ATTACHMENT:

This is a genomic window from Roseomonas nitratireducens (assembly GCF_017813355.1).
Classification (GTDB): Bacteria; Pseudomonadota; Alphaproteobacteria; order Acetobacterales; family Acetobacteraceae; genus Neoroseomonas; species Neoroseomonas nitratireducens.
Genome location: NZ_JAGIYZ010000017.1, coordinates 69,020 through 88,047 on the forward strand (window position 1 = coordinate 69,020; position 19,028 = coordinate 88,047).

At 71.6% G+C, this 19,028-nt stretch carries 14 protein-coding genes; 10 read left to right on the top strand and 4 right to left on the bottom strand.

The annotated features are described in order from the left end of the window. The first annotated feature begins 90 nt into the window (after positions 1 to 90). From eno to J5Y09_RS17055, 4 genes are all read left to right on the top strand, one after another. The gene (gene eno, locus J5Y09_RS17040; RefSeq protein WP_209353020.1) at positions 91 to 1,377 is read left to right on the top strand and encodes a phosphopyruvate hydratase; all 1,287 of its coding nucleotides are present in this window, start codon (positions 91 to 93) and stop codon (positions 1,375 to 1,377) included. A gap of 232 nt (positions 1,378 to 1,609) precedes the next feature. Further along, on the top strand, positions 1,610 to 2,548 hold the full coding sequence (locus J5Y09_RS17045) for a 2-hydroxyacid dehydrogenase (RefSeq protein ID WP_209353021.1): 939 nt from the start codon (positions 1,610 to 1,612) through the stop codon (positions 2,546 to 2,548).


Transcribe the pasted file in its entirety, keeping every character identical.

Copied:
This is a genomic window from Roseomonas nitratireducens (assembly GCF_017813355.1).
Classification (GTDB): Bacteria; Pseudomonadota; Alphaproteobacteria; order Acetobacterales; family Acetobacteraceae; genus Neoroseomonas; species Neoroseomonas nitratireducens.
Genome location: NZ_JAGIYZ010000017.1, coordinates 69,020 through 88,047 on the forward strand (window position 1 = coordinate 69,020; position 19,028 = coordinate 88,047).

At 71.6% G+C, this 19,028-nt stretch carries 14 protein-coding genes; 10 read left to right on the top strand and 4 right to left on the bottom strand.

The annotated features are described in order from the left end of the window. The first annotated feature begins 90 nt into the window (after positions 1 to 90). From eno to J5Y09_RS17055, 4 genes are all read left to right on the top strand, one after another. The gene (gene eno, locus J5Y09_RS17040; RefSeq protein WP_209353020.1) at positions 91 to 1,377 is read left to right on the top strand and encodes a phosphopyruvate hydratase; all 1,287 of its coding nucleotides are present in this window, start codon (positions 91 to 93) and stop codon (positions 1,375 to 1,377) included. A gap of 232 nt (positions 1,378 to 1,609) precedes the next feature. Further along, on the top strand, positions 1,610 to 2,548 hold the full coding sequence (locus J5Y09_RS17045) for a 2-hydroxyacid dehydrogenase (RefSeq protein ID WP_209353021.1): 939 nt from the start codon (positions 1,610 to 1,612) through the stop codon (positions 2,546 to 2,548).